In the spring of 1974, gunfire raged across the Circle K Ranch southeast of Dallas, Texas. The multimillionaire Nelson Bunker Hunt has invited to a shooting competition. But this “shoot-out” is not about prize money or honor, but about a job. The twelve most accurate marksmen are to accompany a transport of value: 40 million ounces of silver. The cargo is brought to the airfield in armored trucks and flown to Zurich in three specially chartered Boeing 707s. The futures exchanges’ warehouses in New York and Chicago are too uncertain for Hunt, where he is afraid the US government could confiscate his property at any time.
As strange as the action appeared at the time, it only marked the first climax of one of the greatest commodity speculations of all time: Hunt wanted to monopolize the entire silver market. By the peak of 1980 the price of silver had increased tenfold – and then plummeted again to a tenth. Hunt went down in history as the man who made two raw materials – oil and silver – each one of the richest men in the world. And who slipped twice into bankruptcy.
Even papa gambled
Gambling, that is what Nelson Bunker Hunt, born in 1926, knew from childhood. His father, Haroldson, was what the oil industry calls a “wild cat”: someone who buys land and drills it without knowing whether it’s just mud or oil that comes out. He earned the necessary money at the poker table. Money didn’t mean anything to him, it was just an instrument “that shows the score,” said Haroldson – a saying his son would often repeat later. Wealth and bankruptcy followed in quick succession before Haroldson became filthy rich with an oil field in Texas – so rich that none of his children ever had to work.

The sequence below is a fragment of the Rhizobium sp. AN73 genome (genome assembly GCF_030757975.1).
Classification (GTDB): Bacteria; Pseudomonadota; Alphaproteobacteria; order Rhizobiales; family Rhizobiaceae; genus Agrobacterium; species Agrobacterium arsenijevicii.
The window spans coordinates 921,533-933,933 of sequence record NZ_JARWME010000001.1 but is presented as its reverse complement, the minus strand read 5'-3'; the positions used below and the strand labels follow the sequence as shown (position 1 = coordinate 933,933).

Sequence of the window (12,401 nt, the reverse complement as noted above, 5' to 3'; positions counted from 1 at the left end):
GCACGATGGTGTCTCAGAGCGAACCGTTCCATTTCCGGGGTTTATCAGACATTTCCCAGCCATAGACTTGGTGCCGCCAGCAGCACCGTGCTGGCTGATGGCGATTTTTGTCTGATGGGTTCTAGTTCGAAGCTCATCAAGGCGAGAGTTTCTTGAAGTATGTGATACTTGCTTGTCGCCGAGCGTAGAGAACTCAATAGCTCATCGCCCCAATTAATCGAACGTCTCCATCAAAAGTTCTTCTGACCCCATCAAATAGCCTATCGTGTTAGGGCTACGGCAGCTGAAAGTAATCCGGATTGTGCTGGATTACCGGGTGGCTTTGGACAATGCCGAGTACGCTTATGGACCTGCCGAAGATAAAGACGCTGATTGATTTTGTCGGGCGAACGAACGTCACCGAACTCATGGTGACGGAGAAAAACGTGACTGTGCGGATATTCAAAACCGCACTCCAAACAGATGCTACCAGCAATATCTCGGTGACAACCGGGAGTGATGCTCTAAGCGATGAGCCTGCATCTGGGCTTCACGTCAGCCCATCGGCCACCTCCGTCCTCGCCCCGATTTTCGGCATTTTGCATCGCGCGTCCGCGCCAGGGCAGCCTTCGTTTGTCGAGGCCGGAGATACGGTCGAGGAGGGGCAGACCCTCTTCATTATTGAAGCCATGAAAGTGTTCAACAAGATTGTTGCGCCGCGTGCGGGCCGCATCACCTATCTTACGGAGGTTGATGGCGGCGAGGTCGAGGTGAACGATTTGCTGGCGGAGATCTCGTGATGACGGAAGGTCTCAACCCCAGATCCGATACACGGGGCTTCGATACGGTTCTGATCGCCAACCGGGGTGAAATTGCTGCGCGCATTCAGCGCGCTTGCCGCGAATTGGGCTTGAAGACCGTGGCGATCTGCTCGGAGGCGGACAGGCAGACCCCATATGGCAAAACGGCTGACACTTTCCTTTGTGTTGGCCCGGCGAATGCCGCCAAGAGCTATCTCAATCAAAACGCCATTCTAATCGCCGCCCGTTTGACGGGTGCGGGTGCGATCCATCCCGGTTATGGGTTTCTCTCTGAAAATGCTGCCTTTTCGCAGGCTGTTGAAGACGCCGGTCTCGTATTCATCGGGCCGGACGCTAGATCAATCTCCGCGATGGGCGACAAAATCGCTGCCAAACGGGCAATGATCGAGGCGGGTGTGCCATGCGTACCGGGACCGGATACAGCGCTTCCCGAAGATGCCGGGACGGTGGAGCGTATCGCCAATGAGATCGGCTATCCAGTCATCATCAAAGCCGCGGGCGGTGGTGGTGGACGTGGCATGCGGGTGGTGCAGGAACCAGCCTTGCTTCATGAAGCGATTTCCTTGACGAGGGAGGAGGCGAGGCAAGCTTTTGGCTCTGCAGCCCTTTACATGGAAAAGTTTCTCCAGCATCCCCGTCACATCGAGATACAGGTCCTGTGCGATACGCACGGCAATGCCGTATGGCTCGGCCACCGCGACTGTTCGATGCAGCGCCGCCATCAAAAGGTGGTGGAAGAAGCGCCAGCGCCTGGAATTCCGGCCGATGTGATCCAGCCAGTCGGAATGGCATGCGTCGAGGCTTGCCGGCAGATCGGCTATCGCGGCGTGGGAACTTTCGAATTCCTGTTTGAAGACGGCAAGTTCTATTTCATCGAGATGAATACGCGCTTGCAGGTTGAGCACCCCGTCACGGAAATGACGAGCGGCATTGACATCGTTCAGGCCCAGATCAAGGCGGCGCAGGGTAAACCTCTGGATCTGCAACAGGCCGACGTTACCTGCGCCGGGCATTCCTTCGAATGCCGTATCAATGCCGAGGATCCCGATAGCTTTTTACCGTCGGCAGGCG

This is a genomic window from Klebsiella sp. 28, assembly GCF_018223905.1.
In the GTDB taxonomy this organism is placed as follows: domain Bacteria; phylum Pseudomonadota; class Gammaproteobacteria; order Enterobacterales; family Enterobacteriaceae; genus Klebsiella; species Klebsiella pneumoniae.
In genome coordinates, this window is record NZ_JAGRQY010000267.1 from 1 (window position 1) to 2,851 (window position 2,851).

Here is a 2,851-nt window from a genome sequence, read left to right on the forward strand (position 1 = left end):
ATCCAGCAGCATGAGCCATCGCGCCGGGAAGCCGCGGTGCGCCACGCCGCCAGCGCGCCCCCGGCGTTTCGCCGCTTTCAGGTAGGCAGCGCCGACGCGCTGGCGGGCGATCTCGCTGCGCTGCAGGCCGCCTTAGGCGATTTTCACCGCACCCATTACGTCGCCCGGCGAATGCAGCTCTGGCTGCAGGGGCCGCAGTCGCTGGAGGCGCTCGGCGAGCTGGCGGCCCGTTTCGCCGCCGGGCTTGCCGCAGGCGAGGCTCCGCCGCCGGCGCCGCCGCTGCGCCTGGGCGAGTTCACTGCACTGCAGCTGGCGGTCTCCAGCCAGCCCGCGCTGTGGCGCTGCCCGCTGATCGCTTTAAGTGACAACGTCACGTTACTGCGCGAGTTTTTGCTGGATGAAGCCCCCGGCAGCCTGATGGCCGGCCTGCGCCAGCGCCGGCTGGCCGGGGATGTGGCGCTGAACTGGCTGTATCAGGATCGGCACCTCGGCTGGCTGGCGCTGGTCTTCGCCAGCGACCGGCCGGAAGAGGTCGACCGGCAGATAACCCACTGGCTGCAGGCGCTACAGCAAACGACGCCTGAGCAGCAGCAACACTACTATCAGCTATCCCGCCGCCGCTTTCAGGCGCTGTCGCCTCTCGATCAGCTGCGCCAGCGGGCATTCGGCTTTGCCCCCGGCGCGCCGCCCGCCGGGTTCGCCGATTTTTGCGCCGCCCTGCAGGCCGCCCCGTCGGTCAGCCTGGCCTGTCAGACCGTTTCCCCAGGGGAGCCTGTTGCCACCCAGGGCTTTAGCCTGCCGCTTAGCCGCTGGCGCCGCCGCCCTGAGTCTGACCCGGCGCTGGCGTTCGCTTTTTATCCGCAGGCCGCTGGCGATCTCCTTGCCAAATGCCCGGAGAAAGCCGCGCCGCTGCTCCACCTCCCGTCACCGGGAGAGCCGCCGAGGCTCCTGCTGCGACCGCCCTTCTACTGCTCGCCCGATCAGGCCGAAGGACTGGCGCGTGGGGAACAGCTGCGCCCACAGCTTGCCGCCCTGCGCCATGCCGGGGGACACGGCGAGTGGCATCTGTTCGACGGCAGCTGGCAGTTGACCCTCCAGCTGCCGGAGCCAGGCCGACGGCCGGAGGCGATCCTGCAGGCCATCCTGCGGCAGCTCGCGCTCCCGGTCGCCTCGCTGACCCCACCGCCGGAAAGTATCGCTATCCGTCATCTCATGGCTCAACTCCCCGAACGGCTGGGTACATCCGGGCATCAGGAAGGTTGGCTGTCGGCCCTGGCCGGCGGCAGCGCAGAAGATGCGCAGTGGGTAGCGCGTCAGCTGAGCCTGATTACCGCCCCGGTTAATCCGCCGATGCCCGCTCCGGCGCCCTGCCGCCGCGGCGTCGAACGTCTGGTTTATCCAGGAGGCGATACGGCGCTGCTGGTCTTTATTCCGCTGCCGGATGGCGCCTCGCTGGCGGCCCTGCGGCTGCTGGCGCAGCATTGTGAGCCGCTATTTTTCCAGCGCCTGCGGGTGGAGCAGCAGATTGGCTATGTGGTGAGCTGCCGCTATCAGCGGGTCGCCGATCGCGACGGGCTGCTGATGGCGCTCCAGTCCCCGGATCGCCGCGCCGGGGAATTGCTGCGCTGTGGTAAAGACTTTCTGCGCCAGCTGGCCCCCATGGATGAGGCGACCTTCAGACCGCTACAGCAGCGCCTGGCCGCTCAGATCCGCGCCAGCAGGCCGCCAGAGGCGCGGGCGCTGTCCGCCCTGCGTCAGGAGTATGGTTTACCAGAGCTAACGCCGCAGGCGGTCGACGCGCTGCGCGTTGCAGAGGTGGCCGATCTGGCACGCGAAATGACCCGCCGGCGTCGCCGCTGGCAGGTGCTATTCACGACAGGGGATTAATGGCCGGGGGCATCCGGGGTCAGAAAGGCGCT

Neither does Nelson Bunker. After a few years in the Army, the young man dropped out of college and emulated his father. He bought land and drilled. Papi gave credit for the mostly unsuccessful undertakings. He could find more oil with the help of a map than Nelson Bunker with an army of first-class geologists, scoffed the increasingly cynical Haroldson Hunt – to whom a film memorial was later set with the character J. R. Ewing in the series “Dallas”.
In a book published in 1980, Nelson’s biographer Harry Hurt III suspects that what many observers saw as pure greed was in truth the son’s struggle for recognition by his father.
In 1961, the Hunt offspring finally landed a coup: In Libya, he had bought two concessions for oil drilling among hundreds of areas, number 2 and number 65. A direct hit: He came across the so-called Sarir field, the largest deposit ever found in Libya. Even at the ridiculously low oil price of $ 1.50 per barrel at the time, Hunt’s share was worth around $ 55 billion in today’s purchasing power.
In the late sixties he was one of the richest people in the world. Even so, it was in the local Dallas phone book throughout his life. Material luxury meant little to the deeply religious hunt. On the plane, the bulky Texan in his ill-fitting suits squeezed into the wood class. At business meetings in New York, he took the subway – a test of courage at the time. He only developed a passion for horse breeding, which on top of that made him more money than he put into it. At times he owned over 1,000 horses.